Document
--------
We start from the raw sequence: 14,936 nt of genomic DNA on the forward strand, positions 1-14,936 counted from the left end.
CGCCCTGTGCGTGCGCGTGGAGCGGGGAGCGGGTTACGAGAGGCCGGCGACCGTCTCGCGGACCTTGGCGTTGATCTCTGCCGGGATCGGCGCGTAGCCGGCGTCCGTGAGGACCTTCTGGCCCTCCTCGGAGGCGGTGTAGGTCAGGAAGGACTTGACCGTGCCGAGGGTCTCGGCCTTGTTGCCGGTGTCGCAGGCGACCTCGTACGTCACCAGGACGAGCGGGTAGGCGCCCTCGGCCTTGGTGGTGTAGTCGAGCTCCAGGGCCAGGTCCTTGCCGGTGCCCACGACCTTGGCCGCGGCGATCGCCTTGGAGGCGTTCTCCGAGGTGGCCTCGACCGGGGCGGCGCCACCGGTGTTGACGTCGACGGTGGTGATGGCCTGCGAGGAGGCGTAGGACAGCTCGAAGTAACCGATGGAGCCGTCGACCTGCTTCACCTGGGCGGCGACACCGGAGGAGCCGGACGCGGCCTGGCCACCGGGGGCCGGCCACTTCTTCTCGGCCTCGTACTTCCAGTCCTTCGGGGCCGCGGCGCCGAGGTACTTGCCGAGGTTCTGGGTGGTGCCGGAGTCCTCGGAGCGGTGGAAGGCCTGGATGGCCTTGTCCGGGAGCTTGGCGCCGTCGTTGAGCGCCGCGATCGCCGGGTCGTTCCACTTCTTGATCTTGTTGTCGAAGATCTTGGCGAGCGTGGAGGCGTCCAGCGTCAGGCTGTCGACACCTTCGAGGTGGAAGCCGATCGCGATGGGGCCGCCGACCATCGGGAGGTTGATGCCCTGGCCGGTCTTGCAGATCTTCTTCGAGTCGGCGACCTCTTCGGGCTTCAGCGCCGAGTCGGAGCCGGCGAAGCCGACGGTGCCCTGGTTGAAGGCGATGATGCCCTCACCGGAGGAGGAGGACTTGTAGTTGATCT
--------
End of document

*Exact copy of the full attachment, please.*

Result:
We start from the raw sequence: 14,936 nt of genomic DNA on the forward strand, positions 1-14,936 counted from the left end.
CGCCCTGTGCGTGCGCGTGGAGCGGGGAGCGGGTTACGAGAGGCCGGCGACCGTCTCGCGGACCTTGGCGTTGATCTCTGCCGGGATCGGCGCGTAGCCGGCGTCCGTGAGGACCTTCTGGCCCTCCTCGGAGGCGGTGTAGGTCAGGAAGGACTTGACCGTGCCGAGGGTCTCGGCCTTGTTGCCGGTGTCGCAGGCGACCTCGTACGTCACCAGGACGAGCGGGTAGGCGCCCTCGGCCTTGGTGGTGTAGTCGAGCTCCAGGGCCAGGTCCTTGCCGGTGCCCACGACCTTGGCCGCGGCGATCGCCTTGGAGGCGTTCTCCGAGGTGGCCTCGACCGGGGCGGCGCCACCGGTGTTGACGTCGACGGTGGTGATGGCCTGCGAGGAGGCGTAGGACAGCTCGAAGTAACCGATGGAGCCGTCGACCTGCTTCACCTGGGCGGCGACACCGGAGGAGCCGGACGCGGCCTGGCCACCGGGGGCCGGCCACTTCTTCTCGGCCTCGTACTTCCAGTCCTTCGGGGCCGCGGCGCCGAGGTACTTGCCGAGGTTCTGGGTGGTGCCGGAGTCCTCGGAGCGGTGGAAGGCCTGGATGGCCTTGTCCGGGAGCTTGGCGCCGTCGTTGAGCGCCGCGATCGCCGGGTCGTTCCACTTCTTGATCTTGTTGTCGAAGATCTTGGCGAGCGTGGAGGCGTCCAGCGTCAGGCTGTCGACACCTTCGAGGTGGAAGCCGATCGCGATGGGGCCGCCGACCATCGGGAGGTTGATGCCCTGGCCGGTCTTGCAGATCTTCTTCGAGTCGGCGACCTCTTCGGGCTTCAGCGCCGAGTCGGAGCCGGCGAAGCCGACGGTGCCCTGGTTGAAGGCGATGATGCCCTCACCGGAGGAGGAGGACTTGTAGTTGATCT